Partially encrypting victims’ files improves ransomware speed and aids evasion. First seen in LockFile, the technique is now being widely adopted.
Intermittent encryption is important to ransomware operators from two perspectives:
- Speed: Encryption can be a time-intensive process and time is crucial to ransomware operators – the faster they encrypt the victims’ files, the less likely they are to be detected and stopped in the process. Intermittent encryption does irretrievable damage in a very short time frame.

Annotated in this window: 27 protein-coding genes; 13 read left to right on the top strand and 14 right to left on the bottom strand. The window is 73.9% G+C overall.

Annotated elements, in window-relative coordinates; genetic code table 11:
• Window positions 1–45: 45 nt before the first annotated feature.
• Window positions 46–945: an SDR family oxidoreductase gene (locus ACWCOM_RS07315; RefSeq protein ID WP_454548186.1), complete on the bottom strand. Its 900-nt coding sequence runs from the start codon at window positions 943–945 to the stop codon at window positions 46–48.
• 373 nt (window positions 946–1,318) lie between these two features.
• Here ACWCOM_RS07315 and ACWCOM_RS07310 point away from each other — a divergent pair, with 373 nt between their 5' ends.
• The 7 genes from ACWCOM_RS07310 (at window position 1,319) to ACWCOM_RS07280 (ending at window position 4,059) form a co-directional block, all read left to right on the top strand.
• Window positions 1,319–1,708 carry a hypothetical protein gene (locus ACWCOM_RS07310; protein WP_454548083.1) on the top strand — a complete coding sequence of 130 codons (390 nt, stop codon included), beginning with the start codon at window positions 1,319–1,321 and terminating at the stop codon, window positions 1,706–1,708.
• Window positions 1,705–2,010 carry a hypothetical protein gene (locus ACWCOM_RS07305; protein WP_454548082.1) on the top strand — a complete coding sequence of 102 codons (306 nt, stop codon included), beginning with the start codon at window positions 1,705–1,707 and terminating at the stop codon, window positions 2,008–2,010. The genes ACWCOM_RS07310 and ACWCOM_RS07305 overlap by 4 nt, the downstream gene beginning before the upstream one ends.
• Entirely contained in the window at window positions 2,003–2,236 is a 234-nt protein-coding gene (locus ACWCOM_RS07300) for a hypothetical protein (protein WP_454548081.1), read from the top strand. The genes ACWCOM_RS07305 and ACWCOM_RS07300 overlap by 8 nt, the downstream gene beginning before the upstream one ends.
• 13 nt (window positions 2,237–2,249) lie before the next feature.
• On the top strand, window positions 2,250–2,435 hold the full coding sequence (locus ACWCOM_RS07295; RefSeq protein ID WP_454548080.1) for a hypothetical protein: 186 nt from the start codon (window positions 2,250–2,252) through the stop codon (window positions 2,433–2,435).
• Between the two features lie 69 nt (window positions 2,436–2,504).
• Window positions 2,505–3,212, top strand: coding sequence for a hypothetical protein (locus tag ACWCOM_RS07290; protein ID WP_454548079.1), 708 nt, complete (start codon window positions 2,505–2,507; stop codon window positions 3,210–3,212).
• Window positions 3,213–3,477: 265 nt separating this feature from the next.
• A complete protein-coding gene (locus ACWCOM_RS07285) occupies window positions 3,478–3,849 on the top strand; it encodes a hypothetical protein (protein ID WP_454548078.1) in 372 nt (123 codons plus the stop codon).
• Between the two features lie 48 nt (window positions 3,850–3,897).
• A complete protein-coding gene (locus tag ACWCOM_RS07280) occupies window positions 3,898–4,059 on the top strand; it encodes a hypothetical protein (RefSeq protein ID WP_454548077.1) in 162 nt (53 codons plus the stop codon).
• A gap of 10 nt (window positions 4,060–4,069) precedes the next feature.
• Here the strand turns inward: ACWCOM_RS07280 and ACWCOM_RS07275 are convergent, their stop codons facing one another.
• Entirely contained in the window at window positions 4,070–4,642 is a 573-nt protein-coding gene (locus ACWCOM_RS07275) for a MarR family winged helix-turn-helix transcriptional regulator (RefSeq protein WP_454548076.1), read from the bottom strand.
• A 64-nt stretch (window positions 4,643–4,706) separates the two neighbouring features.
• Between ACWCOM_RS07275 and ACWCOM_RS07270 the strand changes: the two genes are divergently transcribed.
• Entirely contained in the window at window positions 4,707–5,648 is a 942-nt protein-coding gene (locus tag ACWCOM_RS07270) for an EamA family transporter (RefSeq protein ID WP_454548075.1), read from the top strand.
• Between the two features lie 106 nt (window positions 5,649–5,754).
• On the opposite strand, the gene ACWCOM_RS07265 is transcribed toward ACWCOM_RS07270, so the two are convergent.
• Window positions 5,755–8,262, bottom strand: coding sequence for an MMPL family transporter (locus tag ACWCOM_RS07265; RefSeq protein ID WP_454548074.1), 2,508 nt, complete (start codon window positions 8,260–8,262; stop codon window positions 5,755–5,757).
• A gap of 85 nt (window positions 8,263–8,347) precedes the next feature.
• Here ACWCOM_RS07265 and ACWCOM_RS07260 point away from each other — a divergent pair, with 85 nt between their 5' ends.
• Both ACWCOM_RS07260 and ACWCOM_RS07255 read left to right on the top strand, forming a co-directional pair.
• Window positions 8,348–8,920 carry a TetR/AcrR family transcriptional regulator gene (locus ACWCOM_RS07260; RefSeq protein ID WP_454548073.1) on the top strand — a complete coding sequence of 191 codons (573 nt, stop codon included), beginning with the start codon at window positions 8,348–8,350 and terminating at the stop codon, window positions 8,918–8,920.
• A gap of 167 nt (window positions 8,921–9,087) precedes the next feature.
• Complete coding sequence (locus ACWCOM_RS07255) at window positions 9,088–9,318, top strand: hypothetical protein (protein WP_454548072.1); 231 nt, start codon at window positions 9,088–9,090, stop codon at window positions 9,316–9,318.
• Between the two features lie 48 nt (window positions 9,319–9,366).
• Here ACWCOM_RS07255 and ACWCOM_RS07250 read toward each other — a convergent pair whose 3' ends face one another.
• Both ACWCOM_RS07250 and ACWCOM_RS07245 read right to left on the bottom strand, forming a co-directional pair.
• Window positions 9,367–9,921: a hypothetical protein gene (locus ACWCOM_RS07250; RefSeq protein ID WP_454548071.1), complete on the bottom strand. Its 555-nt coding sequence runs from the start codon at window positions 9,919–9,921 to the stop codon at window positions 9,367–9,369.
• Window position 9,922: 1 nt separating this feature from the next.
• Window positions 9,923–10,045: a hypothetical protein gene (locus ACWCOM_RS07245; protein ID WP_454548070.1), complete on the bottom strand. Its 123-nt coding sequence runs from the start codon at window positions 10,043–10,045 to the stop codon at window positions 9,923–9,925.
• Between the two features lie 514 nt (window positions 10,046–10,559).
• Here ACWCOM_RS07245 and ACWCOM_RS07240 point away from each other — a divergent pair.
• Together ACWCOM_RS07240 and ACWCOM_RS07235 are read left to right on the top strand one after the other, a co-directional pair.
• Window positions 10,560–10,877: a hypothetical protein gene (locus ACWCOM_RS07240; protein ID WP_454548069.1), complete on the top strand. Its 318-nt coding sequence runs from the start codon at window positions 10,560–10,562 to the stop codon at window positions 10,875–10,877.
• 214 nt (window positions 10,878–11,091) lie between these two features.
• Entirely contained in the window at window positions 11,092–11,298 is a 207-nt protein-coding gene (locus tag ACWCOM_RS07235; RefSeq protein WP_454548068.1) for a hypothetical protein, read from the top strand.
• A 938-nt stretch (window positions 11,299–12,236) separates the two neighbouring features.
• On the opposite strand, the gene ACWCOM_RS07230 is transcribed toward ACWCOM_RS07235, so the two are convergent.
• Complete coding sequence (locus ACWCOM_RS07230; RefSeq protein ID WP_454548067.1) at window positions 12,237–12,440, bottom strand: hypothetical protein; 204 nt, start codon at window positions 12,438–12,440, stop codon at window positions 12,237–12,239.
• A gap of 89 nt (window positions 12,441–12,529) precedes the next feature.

- Evasion: Ransomware detection systems may use statistical analysis to detect ransomware operation. Such an analysis may evaluate the intensity of file IO operations or the similarity between a known version of a file, which has not been affected by ransomware, and a suspected modified, encrypted version of the file. In contrast to full encryption, intermittent encryption helps to evade such analyses by exhibiting a significantly lower intensity of file IO operations and much higher similarity between non-encrypted and encrypted versions of a given file.
SentinelLabs calls out several recent ransomware families that feature intermittent encryption in an attempt to evade detection and prevention: Qyick, Agenda, BlackCat (ALPHV), PLAY, and Black Basta.